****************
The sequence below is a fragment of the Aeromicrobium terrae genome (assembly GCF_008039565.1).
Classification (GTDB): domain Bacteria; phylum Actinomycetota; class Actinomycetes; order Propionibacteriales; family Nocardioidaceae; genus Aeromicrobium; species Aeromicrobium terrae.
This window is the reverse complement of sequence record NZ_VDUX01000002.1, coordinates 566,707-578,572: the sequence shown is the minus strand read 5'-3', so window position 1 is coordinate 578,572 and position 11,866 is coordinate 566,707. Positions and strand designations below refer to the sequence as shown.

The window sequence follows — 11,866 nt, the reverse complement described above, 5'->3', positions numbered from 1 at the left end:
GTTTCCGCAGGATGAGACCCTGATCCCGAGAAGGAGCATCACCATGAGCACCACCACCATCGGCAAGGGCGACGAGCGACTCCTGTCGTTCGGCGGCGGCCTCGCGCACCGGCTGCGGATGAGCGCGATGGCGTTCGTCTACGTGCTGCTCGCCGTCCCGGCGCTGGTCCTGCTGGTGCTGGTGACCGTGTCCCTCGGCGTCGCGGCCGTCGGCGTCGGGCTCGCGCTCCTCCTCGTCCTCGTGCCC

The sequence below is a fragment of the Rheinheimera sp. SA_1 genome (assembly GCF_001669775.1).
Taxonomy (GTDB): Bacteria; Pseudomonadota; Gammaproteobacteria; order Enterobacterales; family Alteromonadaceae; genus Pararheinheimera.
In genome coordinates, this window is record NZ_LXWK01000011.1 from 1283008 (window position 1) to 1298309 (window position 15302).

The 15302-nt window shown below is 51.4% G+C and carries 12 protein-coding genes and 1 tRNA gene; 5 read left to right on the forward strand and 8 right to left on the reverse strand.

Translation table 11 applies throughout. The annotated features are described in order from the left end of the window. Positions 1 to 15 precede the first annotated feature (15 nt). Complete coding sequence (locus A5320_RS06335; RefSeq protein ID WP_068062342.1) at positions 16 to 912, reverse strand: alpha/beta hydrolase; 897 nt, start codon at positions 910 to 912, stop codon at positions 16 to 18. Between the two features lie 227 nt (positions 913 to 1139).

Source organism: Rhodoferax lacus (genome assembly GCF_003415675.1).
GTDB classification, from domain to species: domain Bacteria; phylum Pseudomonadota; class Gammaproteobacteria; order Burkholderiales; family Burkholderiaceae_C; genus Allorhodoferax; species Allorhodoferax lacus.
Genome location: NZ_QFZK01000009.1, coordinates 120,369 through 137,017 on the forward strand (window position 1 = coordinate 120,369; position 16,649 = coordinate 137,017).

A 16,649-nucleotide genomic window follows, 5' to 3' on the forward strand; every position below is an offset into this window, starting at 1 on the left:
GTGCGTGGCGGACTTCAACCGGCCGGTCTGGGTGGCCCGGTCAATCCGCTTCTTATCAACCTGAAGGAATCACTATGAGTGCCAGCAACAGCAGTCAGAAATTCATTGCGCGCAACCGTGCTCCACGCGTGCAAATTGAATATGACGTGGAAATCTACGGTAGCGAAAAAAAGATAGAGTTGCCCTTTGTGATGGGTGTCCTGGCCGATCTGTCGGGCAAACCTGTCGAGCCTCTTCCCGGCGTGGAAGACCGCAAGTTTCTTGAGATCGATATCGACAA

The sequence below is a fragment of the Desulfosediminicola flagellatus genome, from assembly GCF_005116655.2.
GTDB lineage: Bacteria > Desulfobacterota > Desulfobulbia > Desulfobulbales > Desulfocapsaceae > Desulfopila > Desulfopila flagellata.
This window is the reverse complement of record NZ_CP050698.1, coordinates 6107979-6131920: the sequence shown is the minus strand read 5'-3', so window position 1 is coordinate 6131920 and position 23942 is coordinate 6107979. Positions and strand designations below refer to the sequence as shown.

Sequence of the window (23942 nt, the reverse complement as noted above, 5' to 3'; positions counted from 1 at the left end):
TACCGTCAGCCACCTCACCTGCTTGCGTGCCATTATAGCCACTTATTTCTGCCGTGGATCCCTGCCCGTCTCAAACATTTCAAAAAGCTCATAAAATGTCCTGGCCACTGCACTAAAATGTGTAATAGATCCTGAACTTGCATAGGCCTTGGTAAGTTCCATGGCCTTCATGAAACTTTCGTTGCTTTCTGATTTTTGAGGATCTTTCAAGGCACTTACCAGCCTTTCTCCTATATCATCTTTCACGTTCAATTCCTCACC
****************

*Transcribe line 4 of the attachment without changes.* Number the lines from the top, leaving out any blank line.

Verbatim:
The window sequence follows — 11,866 nt, the reverse complement described above, 5'->3', positions numbered from 1 at the left end: